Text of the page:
The 2003/04 CAS project leader is the alumnus of the month for September 2017.
Dag O. Hessen, professor of biology at the University of Oslo, served as a group leader at CAS during the 2003/04 academic year for the project Food-webs, Stoichiometry, and Population Dynamics.
Since then, Hessen has continued his work as one of Norway’s leading biologists, for example through his work at UiO’s Centre for Ecological and Evolutionary Synthesis (CEES), founded in 2007 as a Norwegian Centre of Excellence. But he has also established himself as a recognized voice in the national conversation, winning both praise and awards for his public speaking and writing.
Hessen looked back at his residency at CAS in an interview last month.
What do you remember best from your year at CAS?
I look back on it fondly. Actually, I’d say we continue to reap the benefits of our stay at CAS. Some of our most cited journal articles emerged from our stay, including a highly cited review article and an article in Science. That was maybe four or five years after our year at CAS.
It’s funny to look back and see how the ideas planted back then have sprouted. It’s a kind of an evolution, the way you research, and you can see it sprout in different directions like the branches of a tree.
How has your career developed since your stay at CAS?
At that point in my career, I was really focused on the subject matter. The residency was an opportunity to really engross myself in my field.
Since then, I’ve made an effort to create a balance in my life between doing a thorough job as a scholar of biology and writing books, participating in debates, and involving myself in topics that may not exactly be considered central to my field.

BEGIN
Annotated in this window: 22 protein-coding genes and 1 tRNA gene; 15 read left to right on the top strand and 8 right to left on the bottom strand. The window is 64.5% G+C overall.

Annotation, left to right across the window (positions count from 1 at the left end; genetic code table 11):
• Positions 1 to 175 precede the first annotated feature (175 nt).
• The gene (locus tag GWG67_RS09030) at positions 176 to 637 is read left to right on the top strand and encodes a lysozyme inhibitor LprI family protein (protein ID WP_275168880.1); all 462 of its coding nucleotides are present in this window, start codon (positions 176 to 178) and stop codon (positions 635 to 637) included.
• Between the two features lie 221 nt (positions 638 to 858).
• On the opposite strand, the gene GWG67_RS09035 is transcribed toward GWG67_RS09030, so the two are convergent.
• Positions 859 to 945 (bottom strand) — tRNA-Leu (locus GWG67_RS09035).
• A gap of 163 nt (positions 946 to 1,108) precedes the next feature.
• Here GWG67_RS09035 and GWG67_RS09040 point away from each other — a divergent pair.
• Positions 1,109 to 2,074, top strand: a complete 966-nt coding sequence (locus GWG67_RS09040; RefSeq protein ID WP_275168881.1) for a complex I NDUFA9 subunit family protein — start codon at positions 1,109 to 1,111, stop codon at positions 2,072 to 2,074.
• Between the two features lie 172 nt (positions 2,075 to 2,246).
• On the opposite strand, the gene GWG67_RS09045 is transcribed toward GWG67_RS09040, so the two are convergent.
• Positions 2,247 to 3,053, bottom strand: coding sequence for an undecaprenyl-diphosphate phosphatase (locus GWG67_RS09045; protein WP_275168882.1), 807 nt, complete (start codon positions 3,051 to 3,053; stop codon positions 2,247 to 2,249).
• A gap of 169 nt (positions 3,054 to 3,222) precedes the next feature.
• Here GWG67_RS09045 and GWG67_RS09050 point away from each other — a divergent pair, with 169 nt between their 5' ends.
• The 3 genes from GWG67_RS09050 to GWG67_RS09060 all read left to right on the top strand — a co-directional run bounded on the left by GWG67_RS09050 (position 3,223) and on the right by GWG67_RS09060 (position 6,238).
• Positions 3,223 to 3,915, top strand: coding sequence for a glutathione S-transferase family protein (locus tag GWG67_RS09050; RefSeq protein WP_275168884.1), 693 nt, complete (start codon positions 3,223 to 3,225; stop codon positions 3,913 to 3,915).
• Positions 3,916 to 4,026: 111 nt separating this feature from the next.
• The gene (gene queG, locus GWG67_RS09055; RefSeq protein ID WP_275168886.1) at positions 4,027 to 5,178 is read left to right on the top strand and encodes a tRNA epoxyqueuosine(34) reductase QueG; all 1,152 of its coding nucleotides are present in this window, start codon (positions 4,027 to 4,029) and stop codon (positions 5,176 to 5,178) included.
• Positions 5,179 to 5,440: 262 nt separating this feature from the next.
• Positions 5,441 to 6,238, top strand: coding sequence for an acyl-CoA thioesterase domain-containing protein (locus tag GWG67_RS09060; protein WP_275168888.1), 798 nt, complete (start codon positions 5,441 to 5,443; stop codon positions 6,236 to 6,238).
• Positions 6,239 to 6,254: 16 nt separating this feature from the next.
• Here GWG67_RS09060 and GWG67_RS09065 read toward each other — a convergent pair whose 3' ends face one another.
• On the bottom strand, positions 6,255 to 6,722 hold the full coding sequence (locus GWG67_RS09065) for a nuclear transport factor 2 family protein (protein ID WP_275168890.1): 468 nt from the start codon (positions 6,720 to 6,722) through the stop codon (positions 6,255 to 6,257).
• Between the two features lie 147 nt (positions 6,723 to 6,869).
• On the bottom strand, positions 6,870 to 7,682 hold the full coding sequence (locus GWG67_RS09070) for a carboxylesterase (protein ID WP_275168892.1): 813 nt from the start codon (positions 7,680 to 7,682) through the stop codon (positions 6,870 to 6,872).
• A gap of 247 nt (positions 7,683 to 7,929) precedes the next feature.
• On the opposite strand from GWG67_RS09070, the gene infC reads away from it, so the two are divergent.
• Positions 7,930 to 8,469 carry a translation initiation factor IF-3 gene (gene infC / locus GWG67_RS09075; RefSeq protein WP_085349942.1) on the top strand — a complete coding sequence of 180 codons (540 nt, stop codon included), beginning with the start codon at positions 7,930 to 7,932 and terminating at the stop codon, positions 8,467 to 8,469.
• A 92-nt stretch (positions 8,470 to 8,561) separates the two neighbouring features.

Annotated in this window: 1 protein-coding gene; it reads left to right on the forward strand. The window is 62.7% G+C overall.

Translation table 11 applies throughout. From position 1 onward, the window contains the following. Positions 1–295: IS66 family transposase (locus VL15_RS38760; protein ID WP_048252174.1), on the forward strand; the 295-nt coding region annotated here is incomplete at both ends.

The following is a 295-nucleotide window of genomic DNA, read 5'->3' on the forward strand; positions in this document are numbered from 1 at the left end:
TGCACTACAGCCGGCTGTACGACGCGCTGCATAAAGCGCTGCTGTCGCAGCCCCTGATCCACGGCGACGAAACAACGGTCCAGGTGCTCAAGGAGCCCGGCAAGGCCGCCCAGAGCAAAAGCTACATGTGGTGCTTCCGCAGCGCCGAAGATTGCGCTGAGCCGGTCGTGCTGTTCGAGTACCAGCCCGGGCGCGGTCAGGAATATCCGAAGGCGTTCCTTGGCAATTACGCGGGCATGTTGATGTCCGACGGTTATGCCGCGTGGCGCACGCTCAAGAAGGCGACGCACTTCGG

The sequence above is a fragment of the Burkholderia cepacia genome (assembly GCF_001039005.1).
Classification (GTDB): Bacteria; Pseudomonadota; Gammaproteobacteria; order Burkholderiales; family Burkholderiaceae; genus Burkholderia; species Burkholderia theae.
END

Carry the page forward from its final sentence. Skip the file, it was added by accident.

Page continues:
One could say I’ve involved myself in too many things, but that’s not something I regret. I’m satisfied that I’ve been able to keep a foot in both camps. I feel like it adds an extra dimension to being a scholar.
What advice do you have for future CAS project leaders?
You have to make plans well in advance. When we first sat down to write the initial application, I remember thinking that we had an ocean of time. But it really takes a lot of planning. It’s really important to find at least two or three central scholars who can commit to a long-term stay.
It’s also important that you define some clear goals from the outset. It could be something as concrete as that your work will end up forming the basis of a grant application to the EU or somewhere else, or that you plan to write a couple of journal articles. It’s helpful to have some milestones to navigate by.
- This interview was first published in the CAS newsletter. Sign up here to get the latest news from the Centre delivered directly to your inbox every month.